Oh yeah; says who?
Oops. Here we go again.
One of the abominations of modern life is the inflation, the expansion, the stretching to the breaking point of things many of us enjoy. Like what, you ask? Like watching hockey playoffs while sweating around a swimming pool in JUNE! Root, root, rooting for your favourite baseball team during a snowstorm in NOVEMBER! Presidents' WEEK! Halloween decorations and pop-up stores in SEPTEMBER! And, of course, the six-week buildup to Christmas, commencing well before Black Friday, America's high holy holiday of mindless consumerism.
As odious as Christmas carol Muzak in November may be, the culture wars sparked by the holiday are even more revolting. I believe it was the third week in November when I saw the first volley fired this year: Put Christ back in Christmas!
Puhleeze. Christ never left the building. Just look at the times I've injected His name in the first couple of paragraphs. Right there. In black-and-white. You can't take Christ out of Christmas. If you do, you're left with mas. Mas isn't even a word, in English. I think it means something in French and I know it means "more" in Spanish.
Somehow that's both comforting and accurate. Perhaps we should take Christ out of Christmas and just leave it at mas, more. And more and more. Because, honestly now, isn't that what Christmas is really all about: More.
Of course, that misses the point of the Put-Christ-Back-in-Christmas folks. For it is that very stretching of the holiday, coupled with overblown sensitivities of multiculturalists and the precious, hair-trigger offence taken by the Self-Esteem generation that has spawned the movement, if it can be called that.
But really, people, can't we just get along? Can't we all just enjoy this holiday and leave religious grievances behind? I know it's asking a lot but the culture wars over Christmas are a perfect example of why history is important. If we understand just a bit more of how this celebration of mas came about, perhaps we'd fight less over its meaning and let the religionists enjoy their holiday and the secularists enjoy theirs.
The very concept of Christmas is tenuous. At least in the sense of celebrating the birth of Jesus on Dec. 25, a day of the year — regardless of historical calendar used — on which the man considered Jesus couldn't possibly have been born. It was a conceit invented in the fourth century by the powers of the Church. It was a marketing exercise to inject religiousness into pagan celebrations of the winter solstice, the rebirth of the sun, not the Birth of the Son. The Roman holiday Saturnalia and Iranian Mithraic festivals were recast — co-opted some would say — as the Christian doctrine of the miracle of the Son of God's birth, an early form of cultural appropriation.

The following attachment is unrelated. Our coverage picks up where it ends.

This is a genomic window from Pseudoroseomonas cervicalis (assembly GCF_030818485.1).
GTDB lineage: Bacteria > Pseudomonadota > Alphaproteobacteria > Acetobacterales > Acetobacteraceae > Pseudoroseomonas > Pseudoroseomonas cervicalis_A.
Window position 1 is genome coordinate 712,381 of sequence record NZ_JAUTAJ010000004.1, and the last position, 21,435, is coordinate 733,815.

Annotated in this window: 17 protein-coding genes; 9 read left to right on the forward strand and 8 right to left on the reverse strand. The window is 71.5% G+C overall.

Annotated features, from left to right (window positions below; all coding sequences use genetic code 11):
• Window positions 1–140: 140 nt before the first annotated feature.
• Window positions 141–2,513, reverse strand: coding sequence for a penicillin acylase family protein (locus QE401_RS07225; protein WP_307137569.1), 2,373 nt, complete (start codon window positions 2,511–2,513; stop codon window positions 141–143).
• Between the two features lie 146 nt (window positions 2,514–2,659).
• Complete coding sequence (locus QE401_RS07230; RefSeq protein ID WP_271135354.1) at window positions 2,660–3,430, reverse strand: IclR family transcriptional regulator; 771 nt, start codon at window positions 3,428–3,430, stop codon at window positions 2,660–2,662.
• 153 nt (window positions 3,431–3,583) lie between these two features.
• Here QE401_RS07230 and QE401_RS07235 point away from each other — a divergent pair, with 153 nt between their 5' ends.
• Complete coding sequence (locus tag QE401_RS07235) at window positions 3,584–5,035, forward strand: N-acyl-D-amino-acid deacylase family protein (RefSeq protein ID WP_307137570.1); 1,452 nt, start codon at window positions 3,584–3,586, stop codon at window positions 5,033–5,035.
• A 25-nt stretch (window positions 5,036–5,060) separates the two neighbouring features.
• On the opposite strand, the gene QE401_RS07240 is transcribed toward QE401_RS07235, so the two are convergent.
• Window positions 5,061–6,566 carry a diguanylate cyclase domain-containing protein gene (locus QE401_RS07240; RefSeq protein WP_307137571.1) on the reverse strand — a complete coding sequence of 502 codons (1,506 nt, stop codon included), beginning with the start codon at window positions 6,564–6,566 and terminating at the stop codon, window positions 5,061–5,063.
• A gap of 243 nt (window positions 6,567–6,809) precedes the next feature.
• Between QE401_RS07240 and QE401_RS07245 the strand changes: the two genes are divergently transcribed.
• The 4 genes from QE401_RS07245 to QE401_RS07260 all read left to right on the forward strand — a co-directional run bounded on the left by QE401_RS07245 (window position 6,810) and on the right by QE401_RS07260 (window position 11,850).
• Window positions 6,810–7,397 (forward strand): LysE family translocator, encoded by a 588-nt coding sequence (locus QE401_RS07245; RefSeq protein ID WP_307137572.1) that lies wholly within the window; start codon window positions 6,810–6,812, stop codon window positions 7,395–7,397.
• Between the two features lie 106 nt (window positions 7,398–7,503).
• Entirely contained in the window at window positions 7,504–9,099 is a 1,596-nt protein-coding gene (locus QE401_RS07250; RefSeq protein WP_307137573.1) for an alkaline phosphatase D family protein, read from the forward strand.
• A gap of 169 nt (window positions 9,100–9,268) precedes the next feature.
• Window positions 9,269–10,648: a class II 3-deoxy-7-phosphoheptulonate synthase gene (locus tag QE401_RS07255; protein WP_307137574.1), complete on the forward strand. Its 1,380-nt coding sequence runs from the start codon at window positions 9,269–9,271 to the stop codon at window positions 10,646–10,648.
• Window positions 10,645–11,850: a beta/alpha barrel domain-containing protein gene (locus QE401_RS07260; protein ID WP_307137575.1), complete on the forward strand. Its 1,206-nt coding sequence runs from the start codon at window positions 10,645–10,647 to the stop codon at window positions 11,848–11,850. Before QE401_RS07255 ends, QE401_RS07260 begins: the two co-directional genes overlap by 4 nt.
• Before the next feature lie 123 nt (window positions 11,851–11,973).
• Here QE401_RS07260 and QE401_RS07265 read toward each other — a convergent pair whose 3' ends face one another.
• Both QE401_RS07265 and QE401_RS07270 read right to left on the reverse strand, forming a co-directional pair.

So far, so good. After all, you can't control the masses if you let them celebrate 12 days of saturnalian debauchery, deck their halls with holly and mistletoe, feast like fools when they could be celebrating 12 lords a-leaping and a partridge in a pear tree.
It was, in fact, this overt Christian assimilation of saturnalian ritual that led early Puritans to abolish Christmas! At least as a holy holiday.
But by the time that was going on, Christmas was well on its way to being reconstructed as a groaning board of holiday rituals brought to the New World — America — by immigrants. Santa Claus himself was far more the English Father Christmas — himself derived from the pagan Lord of Misrule — than he was the Dutch Christian Saint Nicholas from which he gets his canonical name.